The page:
Sen. Wyden Releases Documents Revealing NSA Purchases Citizens’ Internet Data

On January 25, Senator Ron Wyden (D-OR) sent a letter to Director of National Intelligence Avril Haines, requesting that “U.S. intelligence agencies only purchase data on Americans that has been obtained in a lawful manner.”

“Until recently, the data broker industry and the intelligence community’s (IC) purchase of data from these shady companies has existed in a legal gray area, which was in large part due to the secrecy surrounding the practice,” Wyden wrote. “App developers and advertising companies did not meaningfully disclose to users their sale and sharing of personal data with data brokers nor seek to obtain informed consent. The data brokers that buy and resell this data are not known to consumers and several of these companies refused to answer questions from Congress regarding the companies they buy data from and the government agencies they sell it to.”

“The secrecy around data purchases was amplified because intelligence agencies have sought to keep the American people in the dark,” the letter continued. “It took me nearly three years to clear the public release of information revealing the NSA’s purchase of domestic internet metadata.”

Wyden added that under rules from the Federal Trade Commission (FTC), “it is not enough for a consumer to consent to an app or website collecting such data, the consumer must be told and agree to their data being sold to ‘government contractors for national security purposes.'”

The Senator then attached a letter from NSA Director General Paul Nakasone dated December 11, 2023, that confirmed collected data “may include information associated with electronic devices being used outside – and, in certain cases, inside – the United States.”

Wyden also questioned the legality of a White House surveillance program that allows law enforcement to access Americans’ phone records and called for the Department of Justice (DOJ) to publish information on Data Analytical Services (DAS), formerly known as the Hemisphere Project.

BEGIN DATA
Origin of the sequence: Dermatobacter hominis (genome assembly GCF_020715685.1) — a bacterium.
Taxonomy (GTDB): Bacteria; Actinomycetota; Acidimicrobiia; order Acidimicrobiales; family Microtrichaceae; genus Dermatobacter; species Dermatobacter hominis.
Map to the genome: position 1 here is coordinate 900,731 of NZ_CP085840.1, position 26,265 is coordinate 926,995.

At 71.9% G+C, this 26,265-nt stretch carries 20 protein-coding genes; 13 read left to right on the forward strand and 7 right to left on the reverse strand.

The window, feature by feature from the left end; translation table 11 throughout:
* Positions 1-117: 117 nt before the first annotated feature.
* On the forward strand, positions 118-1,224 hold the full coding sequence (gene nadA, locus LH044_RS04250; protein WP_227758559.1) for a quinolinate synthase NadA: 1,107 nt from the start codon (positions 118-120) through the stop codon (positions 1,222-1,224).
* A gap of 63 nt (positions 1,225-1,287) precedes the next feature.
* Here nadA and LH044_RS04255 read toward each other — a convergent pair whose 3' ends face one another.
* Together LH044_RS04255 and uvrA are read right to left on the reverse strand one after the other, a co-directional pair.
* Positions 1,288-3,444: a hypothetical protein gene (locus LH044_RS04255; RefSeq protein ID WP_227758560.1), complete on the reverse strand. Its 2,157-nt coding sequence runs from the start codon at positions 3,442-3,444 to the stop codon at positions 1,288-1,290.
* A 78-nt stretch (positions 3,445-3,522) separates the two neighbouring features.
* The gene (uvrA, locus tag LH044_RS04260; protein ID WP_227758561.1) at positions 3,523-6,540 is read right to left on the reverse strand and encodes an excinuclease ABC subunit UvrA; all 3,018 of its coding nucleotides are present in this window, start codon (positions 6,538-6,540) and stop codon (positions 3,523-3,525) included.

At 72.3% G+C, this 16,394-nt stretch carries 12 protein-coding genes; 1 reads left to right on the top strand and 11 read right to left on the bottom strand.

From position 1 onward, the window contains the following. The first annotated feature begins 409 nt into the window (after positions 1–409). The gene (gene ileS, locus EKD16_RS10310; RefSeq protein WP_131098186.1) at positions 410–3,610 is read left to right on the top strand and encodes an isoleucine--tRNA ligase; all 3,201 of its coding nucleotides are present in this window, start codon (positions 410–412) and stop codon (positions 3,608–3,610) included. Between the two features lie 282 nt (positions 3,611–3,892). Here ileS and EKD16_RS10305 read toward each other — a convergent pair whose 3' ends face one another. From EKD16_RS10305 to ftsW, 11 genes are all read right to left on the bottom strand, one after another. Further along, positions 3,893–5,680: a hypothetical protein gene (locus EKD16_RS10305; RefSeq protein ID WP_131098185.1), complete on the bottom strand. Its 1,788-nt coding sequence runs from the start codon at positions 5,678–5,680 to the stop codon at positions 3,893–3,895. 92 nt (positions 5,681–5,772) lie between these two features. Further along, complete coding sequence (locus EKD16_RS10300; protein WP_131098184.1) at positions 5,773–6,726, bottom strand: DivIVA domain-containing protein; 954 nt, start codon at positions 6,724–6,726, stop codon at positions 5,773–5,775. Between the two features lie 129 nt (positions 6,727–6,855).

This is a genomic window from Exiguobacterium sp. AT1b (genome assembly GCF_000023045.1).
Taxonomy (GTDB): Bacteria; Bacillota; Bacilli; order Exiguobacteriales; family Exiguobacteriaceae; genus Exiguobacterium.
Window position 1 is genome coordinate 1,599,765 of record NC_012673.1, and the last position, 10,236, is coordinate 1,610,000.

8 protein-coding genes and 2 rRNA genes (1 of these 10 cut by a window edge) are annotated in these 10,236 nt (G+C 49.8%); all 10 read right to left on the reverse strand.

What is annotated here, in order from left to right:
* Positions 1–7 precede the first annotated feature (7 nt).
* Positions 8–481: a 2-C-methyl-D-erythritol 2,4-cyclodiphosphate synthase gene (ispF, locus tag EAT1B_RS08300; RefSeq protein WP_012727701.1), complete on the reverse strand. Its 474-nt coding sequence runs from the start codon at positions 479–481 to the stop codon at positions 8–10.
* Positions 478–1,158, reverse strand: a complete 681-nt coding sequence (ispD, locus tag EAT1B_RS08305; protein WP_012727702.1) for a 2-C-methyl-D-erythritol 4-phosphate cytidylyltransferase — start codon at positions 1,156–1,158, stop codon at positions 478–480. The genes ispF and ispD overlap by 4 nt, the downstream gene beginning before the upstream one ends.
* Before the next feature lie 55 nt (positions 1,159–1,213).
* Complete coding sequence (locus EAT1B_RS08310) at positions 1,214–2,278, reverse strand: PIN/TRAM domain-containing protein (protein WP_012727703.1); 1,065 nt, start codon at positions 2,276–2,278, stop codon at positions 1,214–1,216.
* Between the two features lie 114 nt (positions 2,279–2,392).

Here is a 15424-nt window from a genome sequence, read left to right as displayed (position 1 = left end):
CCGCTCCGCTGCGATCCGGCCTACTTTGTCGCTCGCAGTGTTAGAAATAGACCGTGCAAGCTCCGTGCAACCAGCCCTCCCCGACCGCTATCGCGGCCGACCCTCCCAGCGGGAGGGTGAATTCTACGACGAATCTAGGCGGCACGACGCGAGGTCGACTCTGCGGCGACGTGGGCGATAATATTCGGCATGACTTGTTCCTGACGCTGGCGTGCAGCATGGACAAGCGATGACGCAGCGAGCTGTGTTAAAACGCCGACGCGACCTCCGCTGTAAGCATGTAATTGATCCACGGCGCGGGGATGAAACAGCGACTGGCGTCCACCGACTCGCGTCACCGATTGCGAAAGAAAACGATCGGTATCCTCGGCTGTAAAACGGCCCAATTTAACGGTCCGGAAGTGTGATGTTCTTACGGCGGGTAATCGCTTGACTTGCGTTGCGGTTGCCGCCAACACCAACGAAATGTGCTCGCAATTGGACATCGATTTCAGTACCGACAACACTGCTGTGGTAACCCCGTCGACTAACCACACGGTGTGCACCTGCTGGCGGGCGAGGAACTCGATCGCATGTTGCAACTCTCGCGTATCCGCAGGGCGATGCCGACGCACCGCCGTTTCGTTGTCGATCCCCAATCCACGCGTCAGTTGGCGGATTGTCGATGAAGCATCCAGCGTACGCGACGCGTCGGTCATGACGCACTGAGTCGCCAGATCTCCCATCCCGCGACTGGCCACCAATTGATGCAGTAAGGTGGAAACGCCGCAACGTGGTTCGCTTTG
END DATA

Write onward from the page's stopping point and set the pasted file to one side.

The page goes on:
The move comes as the White House Office of National Drug Control Policy (ONDCP) paid AT&T over $5 million for Americans’ records since 2009 in an effort Wyden believes to be illegal.

“I write to request that you clear for public release additional information about the Hemisphere Project,” Wyden wrote in a letter to Attorney General Merrick Garland. “This is a long-running dragnet surveillance program in which the White House pays AT&T to provide all federal, state, local, and Tribal law enforcement agencies the ability to request often-warrantless searches of trillions of domestic phone records.”

The senator explained that the Hemisphere Project’s funds are delivered to AT&T through an “obscure grand program,” allowing the program to “skip an otherwise mandatory federal privacy review.”

American Faith previously reported that the FBI had a contract for $76,450 with Team Cymru, a company that collects online data.

The FBI used Team Cymru to obtain “NetFlow,” a protocol for gathering IP information and network data.